The Omicron coronavirus variant spread around the world on Sunday, with new cases found in the Netherlands, Denmark and Australia even as more countries imposed travel restriction to try to seal themselves off.
The World Health Organization (WHO) said it is not yet clear whether Omicron, first detected in Southern Africa, is more transmissible than other variants, or if it causes more severe disease.
“Preliminary data suggests that there are increasing rates of hospitalization in South Africa, but this may be due to increasing overall numbers of people becoming infected, rather than a result of specific infection,” WHO said.
WHO said understanding the level of severity of Omicron “will take days to several weeks.”
The detection of Omicron triggered global alarm as governments around the world scrambled to impose new travel restriction and markets sold-off, fearing the variant could resist vaccinations and upend a nascent economic reopening after a two-year global pandemic.
In its statement, the WHO said it was working with technical experts to understand the potential impact of the variant on existing countermeasures against COVID-19, including vaccines.
Britain said it will convene an urgent meeting of G7 health ministers on Monday to discuss the developments.
Dutch health authorities announced that the 13 cases of the variant were found among passengers who were on flights from South Africa that arrived in Amsterdam on Friday.
Authorities had tested all of the more than 600 passengers on those two flights and had found 61 coronavirus cases, going on to test those for the new variant.
“This could possibly be the tip of the iceberg,” Health Minister Hugo de Jonge told reporters in Rotterdam.
In France, its Health Ministry said it has detected eight possible cases of the variant. It said in a statement that the people who might be infected had come into France from southern Africa but that it would still take several days to fully confirm the cases.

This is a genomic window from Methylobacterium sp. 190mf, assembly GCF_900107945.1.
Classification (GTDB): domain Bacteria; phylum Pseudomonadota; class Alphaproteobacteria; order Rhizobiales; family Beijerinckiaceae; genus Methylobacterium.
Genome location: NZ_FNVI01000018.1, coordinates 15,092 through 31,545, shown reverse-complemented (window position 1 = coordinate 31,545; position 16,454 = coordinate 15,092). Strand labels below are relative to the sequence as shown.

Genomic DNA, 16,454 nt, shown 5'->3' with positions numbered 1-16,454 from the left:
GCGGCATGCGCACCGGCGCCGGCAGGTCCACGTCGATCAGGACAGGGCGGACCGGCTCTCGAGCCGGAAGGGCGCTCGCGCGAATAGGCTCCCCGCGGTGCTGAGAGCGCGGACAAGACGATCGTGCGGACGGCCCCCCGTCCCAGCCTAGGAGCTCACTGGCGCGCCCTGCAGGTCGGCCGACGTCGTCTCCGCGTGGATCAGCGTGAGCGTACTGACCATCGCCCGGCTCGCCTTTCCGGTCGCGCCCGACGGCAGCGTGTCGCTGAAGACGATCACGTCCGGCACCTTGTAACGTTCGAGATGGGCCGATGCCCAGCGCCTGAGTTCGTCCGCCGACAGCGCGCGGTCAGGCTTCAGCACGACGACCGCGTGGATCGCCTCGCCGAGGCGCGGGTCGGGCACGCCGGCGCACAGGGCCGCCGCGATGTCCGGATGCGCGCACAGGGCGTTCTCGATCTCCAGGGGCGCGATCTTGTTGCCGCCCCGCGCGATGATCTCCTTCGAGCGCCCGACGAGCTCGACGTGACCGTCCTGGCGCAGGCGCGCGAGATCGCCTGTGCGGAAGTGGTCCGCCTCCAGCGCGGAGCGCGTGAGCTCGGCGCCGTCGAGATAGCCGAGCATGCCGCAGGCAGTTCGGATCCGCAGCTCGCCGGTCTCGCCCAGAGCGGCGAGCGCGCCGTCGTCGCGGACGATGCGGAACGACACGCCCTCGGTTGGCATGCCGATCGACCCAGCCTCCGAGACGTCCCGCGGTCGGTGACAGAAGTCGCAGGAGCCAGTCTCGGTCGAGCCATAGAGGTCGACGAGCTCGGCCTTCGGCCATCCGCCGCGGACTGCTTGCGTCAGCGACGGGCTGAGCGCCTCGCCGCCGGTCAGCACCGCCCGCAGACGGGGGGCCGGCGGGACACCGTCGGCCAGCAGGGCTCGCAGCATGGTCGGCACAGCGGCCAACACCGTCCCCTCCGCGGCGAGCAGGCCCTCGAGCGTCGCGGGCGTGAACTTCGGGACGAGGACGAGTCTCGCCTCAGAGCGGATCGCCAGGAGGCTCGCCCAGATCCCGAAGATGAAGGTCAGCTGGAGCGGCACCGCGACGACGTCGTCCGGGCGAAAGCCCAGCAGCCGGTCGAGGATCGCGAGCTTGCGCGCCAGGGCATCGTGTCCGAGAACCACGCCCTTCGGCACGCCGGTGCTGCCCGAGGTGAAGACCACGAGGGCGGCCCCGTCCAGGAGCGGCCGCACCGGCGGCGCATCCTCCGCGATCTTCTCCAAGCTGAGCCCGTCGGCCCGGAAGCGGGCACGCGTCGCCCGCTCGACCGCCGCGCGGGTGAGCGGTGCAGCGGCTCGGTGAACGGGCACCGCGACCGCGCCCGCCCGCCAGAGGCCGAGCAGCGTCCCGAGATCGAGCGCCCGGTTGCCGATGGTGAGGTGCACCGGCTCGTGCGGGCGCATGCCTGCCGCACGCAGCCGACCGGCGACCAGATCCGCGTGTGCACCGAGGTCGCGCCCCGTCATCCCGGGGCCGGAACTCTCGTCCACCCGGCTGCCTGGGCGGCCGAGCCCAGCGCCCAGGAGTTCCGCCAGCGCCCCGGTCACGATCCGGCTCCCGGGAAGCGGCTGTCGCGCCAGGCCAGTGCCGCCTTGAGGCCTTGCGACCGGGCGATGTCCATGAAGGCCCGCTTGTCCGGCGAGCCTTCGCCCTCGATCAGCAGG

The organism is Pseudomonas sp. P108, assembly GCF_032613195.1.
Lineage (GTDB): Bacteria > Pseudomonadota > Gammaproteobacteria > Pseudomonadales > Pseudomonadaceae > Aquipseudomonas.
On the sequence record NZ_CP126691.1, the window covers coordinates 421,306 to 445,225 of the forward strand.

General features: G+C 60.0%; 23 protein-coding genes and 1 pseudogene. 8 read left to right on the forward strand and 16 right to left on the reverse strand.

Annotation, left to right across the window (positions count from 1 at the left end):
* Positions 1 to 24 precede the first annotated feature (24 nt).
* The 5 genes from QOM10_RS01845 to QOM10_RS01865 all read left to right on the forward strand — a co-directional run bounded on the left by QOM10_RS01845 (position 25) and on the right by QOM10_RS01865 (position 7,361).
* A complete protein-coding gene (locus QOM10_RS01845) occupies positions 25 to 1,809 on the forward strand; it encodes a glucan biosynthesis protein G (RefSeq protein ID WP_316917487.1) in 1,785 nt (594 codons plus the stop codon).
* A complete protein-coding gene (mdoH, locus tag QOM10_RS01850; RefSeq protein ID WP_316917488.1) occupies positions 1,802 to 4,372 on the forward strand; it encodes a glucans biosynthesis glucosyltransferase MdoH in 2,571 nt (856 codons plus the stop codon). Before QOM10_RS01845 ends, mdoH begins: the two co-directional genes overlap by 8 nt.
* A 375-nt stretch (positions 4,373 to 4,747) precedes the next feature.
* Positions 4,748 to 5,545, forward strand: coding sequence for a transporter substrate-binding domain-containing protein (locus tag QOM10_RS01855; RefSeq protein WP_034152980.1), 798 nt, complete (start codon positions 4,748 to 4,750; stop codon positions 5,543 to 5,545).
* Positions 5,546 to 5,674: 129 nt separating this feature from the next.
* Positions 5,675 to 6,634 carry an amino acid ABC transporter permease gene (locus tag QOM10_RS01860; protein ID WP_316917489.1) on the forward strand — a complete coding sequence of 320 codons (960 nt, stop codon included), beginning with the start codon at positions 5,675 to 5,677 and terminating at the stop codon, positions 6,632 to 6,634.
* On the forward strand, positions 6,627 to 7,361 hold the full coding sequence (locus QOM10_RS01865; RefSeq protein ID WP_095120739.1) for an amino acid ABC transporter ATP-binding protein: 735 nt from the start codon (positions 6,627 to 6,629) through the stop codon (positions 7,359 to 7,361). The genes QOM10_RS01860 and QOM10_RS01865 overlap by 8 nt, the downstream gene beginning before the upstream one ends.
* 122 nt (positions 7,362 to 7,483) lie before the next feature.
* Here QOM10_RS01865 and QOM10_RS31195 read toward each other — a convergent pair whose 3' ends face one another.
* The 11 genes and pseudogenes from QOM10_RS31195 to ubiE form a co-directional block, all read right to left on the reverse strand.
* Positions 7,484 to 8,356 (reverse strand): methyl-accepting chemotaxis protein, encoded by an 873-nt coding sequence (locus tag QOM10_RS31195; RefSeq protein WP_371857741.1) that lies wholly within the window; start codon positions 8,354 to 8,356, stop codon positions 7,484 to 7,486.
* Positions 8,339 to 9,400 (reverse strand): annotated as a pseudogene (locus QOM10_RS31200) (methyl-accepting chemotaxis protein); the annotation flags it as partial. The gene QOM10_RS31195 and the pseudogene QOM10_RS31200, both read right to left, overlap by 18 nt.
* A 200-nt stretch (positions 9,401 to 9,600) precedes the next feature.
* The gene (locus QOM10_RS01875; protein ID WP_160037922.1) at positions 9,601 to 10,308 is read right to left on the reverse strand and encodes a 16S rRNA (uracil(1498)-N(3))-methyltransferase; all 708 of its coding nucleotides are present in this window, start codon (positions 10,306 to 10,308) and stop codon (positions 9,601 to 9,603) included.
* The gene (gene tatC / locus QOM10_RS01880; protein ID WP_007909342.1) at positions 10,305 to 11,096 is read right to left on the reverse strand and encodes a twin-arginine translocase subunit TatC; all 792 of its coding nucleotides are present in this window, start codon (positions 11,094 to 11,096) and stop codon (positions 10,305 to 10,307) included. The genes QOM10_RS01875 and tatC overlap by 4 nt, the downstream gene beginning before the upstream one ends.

Omicron, dubbed a “variant of concern” last week by the World Health Organization that is potentially more contagious than previous variants, has now been detected in Canada, Australia, Belgium, Botswana, Britain, Denmark, Germany, Hong Kong, Israel, Italy, the Netherlands and South Africa.
In Canada, the Ontario government said it has detected the first two known cases of the variant linked to travel from Nigeria. The two cases are in Ottawa and linked to recent travel from Nigeria, according to a statement on Sunday from Health Minister Christine Elliott and Kieran Moore, Ontario’s Chief Medical Officer of Health.
Many countries have imposed travel bans or curbs on southern Africa to try to stem the spread. Financial markets dived on Friday, and oil prices tumbled.
In Japan, Prime Minister Fumio Kishida announced Monday it will suspend entry of all foreign visitors from around the world as a new coronavirus variant spreads. The measure will take effect Tuesday. The decision means Japan will restore border controls that it eased earlier this month for short-term business visitors, foreign students and workers.
A South African doctor who was one of the first to suspect a different coronavirus strain said on Sunday that symptoms of the Omicron variant were so far mild and could be treated at home.